This is the website for the International Network of Co-operative Inquirers!

We are a group of people from all around the world who are interested in undertaking research using Co-operative Inquiry. We come from Australia, Canada, Ireland and New Zealand, and we have a range of qualifications including social work, teaching, philosophy, science, geography and psychology.

Our History

In 2013 John Healy, Cass Hearn and Monica Short conducted a co-operative inquiry on the topic of believing in students living with disabilities. Since that first project many years ago, the group has grown to 18 members and counting, and we have produced at least 13 human-service related projects and publications using the co-operative inquiry methodology.

Who are we?

The International Network of Co-operative Inquirers (INCInq) is a group of individuals from industry and academia collaborating to investigate a range of topics in the social work and human services fields by writing with people rather than about people. Find out more about the team on Our People page.

Each year we mutually agree on a field of investigation. One of our goals is to turn practice wisdom into theory, and then share this publicly. We strive to collect a spectrum of thinking about the intersection between industry and academia rather than consensus. All ideas count. Difference and diverse thinking are embraced. We do not shy away from the hard thinking regarding the field being researched. This year we are focusing on workplace learning across distance where distance is both geographically and sociologically defined.

Some of the areas we explore:
* Investigating the intersection between academia and industry; for example, workplace learning
* Exploring connectivity and innovations that we have experienced and which we perceive overcome complexities in the field

Interested in joining the group?

Our principles

  • Collaborative process:
    Supportive rather than competitive approach to research. We aim to research with people rather than about people.
  • No guilt research:
    We are all busy, and as a result, our inquiries are flexible, fitting around our commitments. We do what we can when we can as often as we can. Every fifteen minutes counts and four fifteen minutes is an hour. We each try and do something towards the project most weeks.
  • A soft and gentle entry to research:
    Power is shared, the principle of social justice is upheld, and inclusion and diversity of thinking are embraced. Everyone’s writing is good enough. The aim is to grow our research skills together, to produce publications and other research outputs, and to expand our professions’ knowledge base regarding the connections between community, industry and academia. Everyone involved in an inquiry has the power to generate projects, data, analysis and conclusions.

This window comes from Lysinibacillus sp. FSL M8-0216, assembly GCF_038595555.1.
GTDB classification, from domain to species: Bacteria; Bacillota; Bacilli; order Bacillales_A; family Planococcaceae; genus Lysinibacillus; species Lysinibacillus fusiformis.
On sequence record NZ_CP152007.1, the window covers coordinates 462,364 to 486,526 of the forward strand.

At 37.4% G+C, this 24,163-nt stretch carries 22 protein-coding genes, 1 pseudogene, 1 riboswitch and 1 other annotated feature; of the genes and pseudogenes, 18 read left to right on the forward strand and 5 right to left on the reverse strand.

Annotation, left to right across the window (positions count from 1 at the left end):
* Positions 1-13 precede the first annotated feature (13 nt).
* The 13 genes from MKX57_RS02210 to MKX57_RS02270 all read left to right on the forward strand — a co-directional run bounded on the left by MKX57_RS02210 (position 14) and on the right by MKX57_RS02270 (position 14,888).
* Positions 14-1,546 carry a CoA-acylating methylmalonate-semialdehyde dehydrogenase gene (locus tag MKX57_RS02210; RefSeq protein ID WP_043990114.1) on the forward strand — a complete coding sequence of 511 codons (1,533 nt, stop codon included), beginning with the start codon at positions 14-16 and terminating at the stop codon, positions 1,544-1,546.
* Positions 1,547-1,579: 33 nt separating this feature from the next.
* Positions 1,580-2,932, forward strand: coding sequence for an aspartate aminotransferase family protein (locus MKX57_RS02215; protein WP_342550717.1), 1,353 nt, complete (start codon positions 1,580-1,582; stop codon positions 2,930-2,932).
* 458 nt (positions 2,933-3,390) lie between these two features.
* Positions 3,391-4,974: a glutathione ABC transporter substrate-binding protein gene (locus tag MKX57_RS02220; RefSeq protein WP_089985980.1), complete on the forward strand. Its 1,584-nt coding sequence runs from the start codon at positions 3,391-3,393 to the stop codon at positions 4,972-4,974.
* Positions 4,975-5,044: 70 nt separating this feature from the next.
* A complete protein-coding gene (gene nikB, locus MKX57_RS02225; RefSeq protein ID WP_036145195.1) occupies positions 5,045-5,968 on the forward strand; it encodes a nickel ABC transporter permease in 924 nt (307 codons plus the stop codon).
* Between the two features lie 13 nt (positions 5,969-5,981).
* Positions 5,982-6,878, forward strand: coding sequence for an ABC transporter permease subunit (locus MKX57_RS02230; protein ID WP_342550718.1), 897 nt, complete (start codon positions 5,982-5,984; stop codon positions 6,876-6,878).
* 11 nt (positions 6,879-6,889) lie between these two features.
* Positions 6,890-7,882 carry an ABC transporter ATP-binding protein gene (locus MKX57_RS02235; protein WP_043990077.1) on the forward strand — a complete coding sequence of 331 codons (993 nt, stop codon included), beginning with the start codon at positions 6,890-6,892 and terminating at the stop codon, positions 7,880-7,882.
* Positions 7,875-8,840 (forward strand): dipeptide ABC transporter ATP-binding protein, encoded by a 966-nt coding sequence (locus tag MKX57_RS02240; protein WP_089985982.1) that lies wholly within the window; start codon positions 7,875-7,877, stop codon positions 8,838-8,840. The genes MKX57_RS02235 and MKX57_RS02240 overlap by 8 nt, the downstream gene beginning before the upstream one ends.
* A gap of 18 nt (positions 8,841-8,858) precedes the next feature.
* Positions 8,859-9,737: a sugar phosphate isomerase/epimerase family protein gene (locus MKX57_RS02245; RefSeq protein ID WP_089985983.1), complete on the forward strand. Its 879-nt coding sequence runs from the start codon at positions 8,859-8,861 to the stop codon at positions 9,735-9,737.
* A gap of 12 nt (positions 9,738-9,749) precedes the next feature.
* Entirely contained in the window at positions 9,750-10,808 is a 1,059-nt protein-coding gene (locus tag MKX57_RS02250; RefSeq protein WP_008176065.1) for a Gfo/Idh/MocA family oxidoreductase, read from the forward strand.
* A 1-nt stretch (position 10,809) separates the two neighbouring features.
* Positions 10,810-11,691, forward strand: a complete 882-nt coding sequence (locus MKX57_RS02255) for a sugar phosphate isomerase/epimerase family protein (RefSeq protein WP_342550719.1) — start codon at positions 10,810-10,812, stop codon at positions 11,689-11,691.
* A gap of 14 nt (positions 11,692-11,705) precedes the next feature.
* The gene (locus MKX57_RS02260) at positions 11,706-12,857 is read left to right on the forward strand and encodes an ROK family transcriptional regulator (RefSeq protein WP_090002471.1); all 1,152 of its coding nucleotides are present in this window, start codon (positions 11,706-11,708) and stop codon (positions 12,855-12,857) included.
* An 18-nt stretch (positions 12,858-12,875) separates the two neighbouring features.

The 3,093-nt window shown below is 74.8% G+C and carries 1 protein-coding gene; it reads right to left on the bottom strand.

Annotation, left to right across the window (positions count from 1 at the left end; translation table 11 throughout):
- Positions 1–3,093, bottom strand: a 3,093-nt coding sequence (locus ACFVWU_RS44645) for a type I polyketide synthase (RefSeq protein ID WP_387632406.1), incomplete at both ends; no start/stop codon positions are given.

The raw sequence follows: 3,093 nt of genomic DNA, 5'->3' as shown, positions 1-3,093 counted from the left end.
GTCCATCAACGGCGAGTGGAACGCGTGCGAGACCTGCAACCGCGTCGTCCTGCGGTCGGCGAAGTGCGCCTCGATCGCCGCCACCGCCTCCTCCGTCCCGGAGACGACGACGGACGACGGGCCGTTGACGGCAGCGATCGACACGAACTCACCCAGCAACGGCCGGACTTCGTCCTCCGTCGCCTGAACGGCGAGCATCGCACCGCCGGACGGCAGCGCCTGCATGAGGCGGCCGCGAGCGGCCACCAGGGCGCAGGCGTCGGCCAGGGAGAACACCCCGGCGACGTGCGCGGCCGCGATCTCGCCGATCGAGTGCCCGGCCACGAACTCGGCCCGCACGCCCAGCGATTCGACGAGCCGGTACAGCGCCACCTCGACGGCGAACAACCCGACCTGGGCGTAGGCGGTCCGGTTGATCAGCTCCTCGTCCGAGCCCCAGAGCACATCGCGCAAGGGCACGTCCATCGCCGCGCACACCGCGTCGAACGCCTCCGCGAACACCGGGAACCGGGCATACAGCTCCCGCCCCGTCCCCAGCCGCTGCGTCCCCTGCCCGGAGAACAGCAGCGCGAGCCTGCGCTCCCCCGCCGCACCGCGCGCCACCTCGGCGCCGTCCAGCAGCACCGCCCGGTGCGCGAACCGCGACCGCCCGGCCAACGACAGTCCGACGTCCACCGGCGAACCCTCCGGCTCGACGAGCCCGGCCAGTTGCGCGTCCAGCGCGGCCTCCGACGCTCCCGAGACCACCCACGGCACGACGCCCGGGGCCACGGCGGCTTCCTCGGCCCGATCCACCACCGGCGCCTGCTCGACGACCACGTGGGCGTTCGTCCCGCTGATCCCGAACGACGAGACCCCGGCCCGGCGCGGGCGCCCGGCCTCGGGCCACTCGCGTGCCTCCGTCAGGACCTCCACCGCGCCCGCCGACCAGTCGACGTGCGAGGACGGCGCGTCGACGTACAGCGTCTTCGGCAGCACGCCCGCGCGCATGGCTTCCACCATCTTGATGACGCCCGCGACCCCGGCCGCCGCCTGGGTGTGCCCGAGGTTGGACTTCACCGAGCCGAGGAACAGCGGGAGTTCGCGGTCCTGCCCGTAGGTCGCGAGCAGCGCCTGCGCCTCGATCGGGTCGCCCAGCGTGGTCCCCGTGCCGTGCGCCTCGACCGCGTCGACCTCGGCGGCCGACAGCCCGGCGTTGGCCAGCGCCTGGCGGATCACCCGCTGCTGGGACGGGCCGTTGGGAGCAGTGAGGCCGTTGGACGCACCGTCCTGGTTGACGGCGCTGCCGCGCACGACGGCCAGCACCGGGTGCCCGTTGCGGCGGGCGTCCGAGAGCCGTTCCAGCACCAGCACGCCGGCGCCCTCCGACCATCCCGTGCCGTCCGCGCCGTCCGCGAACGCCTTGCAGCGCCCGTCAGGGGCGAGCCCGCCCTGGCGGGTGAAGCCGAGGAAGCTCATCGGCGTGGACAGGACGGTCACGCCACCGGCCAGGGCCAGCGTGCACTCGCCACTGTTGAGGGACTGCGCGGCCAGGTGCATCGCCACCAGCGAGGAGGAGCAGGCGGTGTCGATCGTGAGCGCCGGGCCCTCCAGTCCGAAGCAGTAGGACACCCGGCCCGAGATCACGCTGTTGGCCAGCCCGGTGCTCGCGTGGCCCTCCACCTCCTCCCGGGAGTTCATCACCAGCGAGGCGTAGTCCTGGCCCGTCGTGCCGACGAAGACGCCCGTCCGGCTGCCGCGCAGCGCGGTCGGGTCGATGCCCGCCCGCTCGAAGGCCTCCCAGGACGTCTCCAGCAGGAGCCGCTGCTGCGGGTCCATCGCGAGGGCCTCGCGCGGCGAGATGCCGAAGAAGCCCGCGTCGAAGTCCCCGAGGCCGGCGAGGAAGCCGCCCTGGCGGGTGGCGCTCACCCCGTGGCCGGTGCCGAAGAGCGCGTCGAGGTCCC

• Everyone who writes is an author:
    All views about the fields that we investigate are respected. We are a research community writing together and co-operative inquiry provides rigor and structure to our collective writing experience. Authorship is in order of merit, decided by the number of hours contributed and is collectively decided. The person who writes the most is first author, the second amount second author etc. The last author might be decided for other reasons.

How much time will it take?

The group usually meets online via Zoom for an average of one hour every three weeks. This is guilt-free research – every member of the team contributes as much as they can when they can.

How do we communicate?

We are a large group of colleagues located across the globe. We primarily communicate virtually and conversations are primarily shared using Google docs and Zoom.

Our supporting partners

University Centre for Rural Health (UCRH), Sydney University, Australia.

Awards

2022 Learning, Teaching & Assessment Enhancement Fund, University College Cork (Teaching Award)
Award Winners:
– Carmel Halton
– Joanne Rose

2021 Anglicare Australia National Awards
Award Winners:
– Dr. Louise Whitaker, INCInq member, Southern Cross University
– Dr. Mandy Hughes, Southern Cross University
– Dr. Barbara Rugendyke, Southern Cross University
Recipient of the Excellence award at the 2021 Anglicare Australia National Awards for the development of an online toolkit to empower front line workers and members of the community to promote the social inclusion of people from marginalised and disadvantaged backgrounds.
View the toolkit at: https://learn.anglicarenorthcoast.org.au/

2020 Field Education-University Collaboration Award:
Award Winner – Dr. Monica Short, Charles Sturt University

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